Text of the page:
Portugal decriminalized all drugs, including heroin, in July 2001. While it was still against the law to posses or use drugs, violators were not treated as criminals. This did not result in an increase in drug use, as critics of the policy predicted. After seven years drug use rates were lower in Portugal than in any other European Union nation, where drug use rates are skyrocketing even in those countries with tough drug laws. In fact, most EU states have double or triple the drug use rates of Portugal. Decriminalization freed up money for drug rehabilitation programs, so more people came forward to seek treatment without fear of being sent to jail, and drug-related mortality decreased.
Despite increasingly punitive drug laws, despite putting more people in jail for nonviolent drug offenses than any other nation, the United States has the highest level of illegal cocaine and cannabis use in the world, a study in Science Daily reports. Countries with far more liberal polices have much lower use rates. In the Netherlands the percent of people who have used cocaine in their lifetime is at 1.9 percent, in contrast to the U.S. rate of 16.2 percent; cannabis use was at 42.4 percent in the U.S., compared to only 19.8 percent in Holland, in spite of the fact that adults in Amsterdam can go to “coffee shops” which feature a wide selection of cannabis products.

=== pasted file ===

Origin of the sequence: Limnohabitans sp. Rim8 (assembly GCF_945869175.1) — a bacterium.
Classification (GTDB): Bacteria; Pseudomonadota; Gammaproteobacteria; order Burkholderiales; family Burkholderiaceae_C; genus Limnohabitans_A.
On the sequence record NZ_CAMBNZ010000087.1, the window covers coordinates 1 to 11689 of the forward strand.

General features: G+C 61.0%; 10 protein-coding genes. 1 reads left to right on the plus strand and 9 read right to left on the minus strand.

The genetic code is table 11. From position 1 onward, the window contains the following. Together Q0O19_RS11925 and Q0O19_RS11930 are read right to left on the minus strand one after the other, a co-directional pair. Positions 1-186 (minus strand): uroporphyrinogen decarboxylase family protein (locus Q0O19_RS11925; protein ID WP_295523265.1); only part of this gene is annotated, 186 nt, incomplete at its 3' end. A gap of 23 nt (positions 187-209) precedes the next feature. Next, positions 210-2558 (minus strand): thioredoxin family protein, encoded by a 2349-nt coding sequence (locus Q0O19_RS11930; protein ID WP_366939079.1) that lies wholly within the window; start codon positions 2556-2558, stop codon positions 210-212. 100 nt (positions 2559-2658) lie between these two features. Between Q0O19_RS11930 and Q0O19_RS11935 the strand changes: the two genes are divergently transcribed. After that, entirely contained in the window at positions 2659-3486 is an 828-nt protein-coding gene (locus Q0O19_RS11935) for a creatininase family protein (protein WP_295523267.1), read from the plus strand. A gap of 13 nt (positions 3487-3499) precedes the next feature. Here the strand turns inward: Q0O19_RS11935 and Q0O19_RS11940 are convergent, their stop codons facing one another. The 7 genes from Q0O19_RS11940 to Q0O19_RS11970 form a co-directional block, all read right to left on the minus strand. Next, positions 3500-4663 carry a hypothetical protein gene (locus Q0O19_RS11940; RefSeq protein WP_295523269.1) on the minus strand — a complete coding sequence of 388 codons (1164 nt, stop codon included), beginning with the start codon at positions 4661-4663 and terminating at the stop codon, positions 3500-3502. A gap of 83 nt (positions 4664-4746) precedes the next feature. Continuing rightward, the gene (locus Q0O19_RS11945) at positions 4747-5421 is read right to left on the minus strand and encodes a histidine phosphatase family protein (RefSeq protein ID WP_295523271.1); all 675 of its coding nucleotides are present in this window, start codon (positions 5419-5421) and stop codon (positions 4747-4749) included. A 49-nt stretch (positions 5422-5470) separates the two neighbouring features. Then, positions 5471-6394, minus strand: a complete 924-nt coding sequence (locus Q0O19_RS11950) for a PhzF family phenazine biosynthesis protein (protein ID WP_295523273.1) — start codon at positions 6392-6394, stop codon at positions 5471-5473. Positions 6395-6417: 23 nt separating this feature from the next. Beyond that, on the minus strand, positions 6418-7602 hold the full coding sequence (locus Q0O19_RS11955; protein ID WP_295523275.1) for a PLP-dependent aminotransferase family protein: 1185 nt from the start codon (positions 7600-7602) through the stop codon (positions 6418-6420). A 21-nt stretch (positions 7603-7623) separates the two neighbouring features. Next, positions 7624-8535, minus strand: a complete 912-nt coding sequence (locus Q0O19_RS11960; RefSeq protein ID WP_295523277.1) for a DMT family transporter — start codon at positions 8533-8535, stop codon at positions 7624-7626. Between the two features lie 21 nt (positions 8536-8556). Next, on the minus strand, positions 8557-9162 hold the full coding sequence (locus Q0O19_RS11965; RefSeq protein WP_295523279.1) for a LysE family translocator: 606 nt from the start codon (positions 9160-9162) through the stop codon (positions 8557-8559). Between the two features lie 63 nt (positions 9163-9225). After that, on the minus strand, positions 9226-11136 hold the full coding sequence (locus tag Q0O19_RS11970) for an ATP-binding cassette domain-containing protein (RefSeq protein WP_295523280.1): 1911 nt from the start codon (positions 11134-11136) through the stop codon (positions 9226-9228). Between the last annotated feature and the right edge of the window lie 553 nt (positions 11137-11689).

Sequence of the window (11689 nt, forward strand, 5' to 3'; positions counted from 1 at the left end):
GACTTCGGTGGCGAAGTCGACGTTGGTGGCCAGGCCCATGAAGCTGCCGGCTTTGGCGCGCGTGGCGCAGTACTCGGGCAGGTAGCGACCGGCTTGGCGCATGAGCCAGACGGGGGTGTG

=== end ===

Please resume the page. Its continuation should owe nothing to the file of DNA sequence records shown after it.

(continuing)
The surest way to pull the financial rung out from under the street gangs, international drug cartels and terrorist organizations, the only people who profit from the War on Drugs, is to legalize the product they sell so that no one would have to murder or steal to support a $100 a day habit. If we are serious about saving “the children” from drive-by shootings and want to get drugs out of the schools, then the best way to do this to slash the profits of drug pushers. The most effective and efficient way to change people’s behavior so that they avoid harmful drug use is through persuasion, not force, by treating drug abuse as a health problem, not a crime, and showing those caught in the drug trap a better way to live.
My friend Ron Crickenberger was right. The War on Drugs has turned a couple of plants into extremely lucrative black market commodities that are sometimes literally worth more than their weight in gold. Not because these plants are particularly rare and hard to find. Not because they are too expensive or difficult to cultivate. These simple plants are considered so valuable only because some relatively small group of bureaucrats somewhere has declared them illegal substances. These same bureaucrats send users to prisons where they are locked up and guarded 24/7 – and still they use drugs. If the government cannot keep drugs out of its prisons, how can we possibly hope that bureaucrats will keep drugs out of the country? This madness should have ended years ago. Stopping the War on Drugs is an economic and humane public policy whose time is long over due.